In anticipation of Pesach this year, I resolved to explore the concepts of slavery and freedom.
Personally, I have always struggled to find contemporary models to help me comprehend the transition from slavery to freedom so that I could experience them both during the ‘Jewish origins and identity crash course’ that drives our annual seder night.
You could argue that it has never been possible to experience them both. In times gone by, when Jews were confined to ghettoes or worse, it would have been easy to tap into the slavery aspect on seder night, but what about freedom? Perhaps it was possible in aspirational terms, but certainly not in any practical sense. And once one is freed from chains of bondage, while it may be possible to recall difficult years of persecution through reminisces and narrative, when one is free, one is free, and no amount of storytelling can change that reality.
I think if we truly want to discharge our Seder night obligations, we need to move away from the conventional mechanisms for generating the two conflicting mindsets of slavery and freedom, and move towards a more cerebral approach. Our starting point is generally this: we know what slavery is – the absence of liberty – and therefore we must know what freedom is. If someone is liberated, he is free.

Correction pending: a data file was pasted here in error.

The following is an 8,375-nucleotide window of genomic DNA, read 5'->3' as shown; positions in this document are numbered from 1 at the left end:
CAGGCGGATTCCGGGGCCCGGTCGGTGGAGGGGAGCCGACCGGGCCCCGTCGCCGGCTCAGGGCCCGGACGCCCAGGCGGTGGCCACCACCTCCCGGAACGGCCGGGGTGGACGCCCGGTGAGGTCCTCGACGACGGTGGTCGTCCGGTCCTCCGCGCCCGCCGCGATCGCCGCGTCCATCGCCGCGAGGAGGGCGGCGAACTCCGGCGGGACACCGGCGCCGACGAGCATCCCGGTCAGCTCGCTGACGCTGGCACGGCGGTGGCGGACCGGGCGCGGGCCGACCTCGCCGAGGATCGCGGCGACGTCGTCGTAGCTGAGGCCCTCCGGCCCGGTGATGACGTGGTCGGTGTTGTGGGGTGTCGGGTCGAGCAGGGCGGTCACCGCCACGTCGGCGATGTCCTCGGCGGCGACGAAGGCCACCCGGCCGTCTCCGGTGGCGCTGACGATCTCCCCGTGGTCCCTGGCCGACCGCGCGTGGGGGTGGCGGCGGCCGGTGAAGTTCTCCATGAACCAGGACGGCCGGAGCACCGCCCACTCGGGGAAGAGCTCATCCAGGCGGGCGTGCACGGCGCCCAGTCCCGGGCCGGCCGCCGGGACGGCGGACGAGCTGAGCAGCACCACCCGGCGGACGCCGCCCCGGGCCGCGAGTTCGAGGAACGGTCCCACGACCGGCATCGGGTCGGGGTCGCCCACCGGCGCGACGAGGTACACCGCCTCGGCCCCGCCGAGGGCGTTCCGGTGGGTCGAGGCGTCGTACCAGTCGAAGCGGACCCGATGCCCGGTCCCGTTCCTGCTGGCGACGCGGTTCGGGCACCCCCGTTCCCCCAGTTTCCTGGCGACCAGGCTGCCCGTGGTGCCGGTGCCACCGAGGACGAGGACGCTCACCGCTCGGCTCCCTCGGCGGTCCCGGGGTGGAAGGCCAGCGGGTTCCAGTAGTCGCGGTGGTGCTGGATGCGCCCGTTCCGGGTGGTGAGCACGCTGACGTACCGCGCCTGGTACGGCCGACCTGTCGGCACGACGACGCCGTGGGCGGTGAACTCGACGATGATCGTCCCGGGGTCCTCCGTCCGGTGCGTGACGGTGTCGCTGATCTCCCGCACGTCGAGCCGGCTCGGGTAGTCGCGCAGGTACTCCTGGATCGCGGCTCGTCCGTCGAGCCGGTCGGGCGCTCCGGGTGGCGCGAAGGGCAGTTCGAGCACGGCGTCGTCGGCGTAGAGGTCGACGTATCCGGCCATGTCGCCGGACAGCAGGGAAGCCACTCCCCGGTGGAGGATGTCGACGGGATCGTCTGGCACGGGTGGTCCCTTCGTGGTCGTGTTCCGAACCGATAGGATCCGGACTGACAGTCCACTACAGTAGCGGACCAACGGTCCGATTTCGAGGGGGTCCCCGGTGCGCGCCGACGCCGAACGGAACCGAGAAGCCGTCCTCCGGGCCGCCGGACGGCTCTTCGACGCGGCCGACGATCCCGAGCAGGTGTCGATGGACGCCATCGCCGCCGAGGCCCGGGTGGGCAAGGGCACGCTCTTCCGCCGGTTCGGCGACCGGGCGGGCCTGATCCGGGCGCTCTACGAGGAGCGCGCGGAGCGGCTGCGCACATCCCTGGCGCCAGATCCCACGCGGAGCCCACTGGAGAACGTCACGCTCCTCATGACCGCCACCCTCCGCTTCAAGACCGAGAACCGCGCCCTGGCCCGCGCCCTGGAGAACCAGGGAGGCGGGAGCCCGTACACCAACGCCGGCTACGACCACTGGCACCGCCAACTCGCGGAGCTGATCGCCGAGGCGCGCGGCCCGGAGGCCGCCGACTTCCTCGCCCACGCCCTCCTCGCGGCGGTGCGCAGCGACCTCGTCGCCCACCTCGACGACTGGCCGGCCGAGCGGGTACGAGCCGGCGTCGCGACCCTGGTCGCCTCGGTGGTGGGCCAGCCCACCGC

Actually, it is far from being that simple. The eighteenth century French political theorist, Charles-Louis de Secondat, better known as Montesquieu, wrote: ‘A nation may lose its liberties in a day and not miss them for a century.’ These powerful words may be the best springboard for a Seder night discussion ever written. Are we really free? Or is our ‘freedom’ an illusion?
The inclusion of Montesquieu in our Exodus discussions is more relevant this year than in any recent year, and let me tell you why. Just a few months ago, a political crisis erupted in Israel, and provoked furious reactions around the world. The crisis was provoked by Prime Minister Netanyahu’s backing for a Knesset bill referred to as the ‘Jewish Nation State Law’.
This bill was an attempt to resolve the tension between Israel’s dual Jewish and democratic character, enshrined in the 1948 Declaration of Independence. The proposed law declared Jewishness the default identity of the state in any instance, legal or legislative, in which the state’s Jewishness and its democratic aspirations clash. What, or who, defines Jewishness is another discussion, but the idea that Jewishness should trump democracy was widely seen as racist, even by Jews, and Netanyahu was labeled a xenophobe intent on undermining the democratic fundament of the Middle East’s only democracy.
I never fail to be amazed at how poorly informed people are about both the ideals and the mechanics of democracy. Unfortunately, the space limitations of this short piece do not allow me to say everything I should on this topic, but at the very least let me help you understand that the arguments for and against the Jewish Nation State Law are based on a far broader argument about the nature of true democracy, sourced in the political philosophy of Montesquieu, and his bête-noir, Jean-Jacques Rousseau.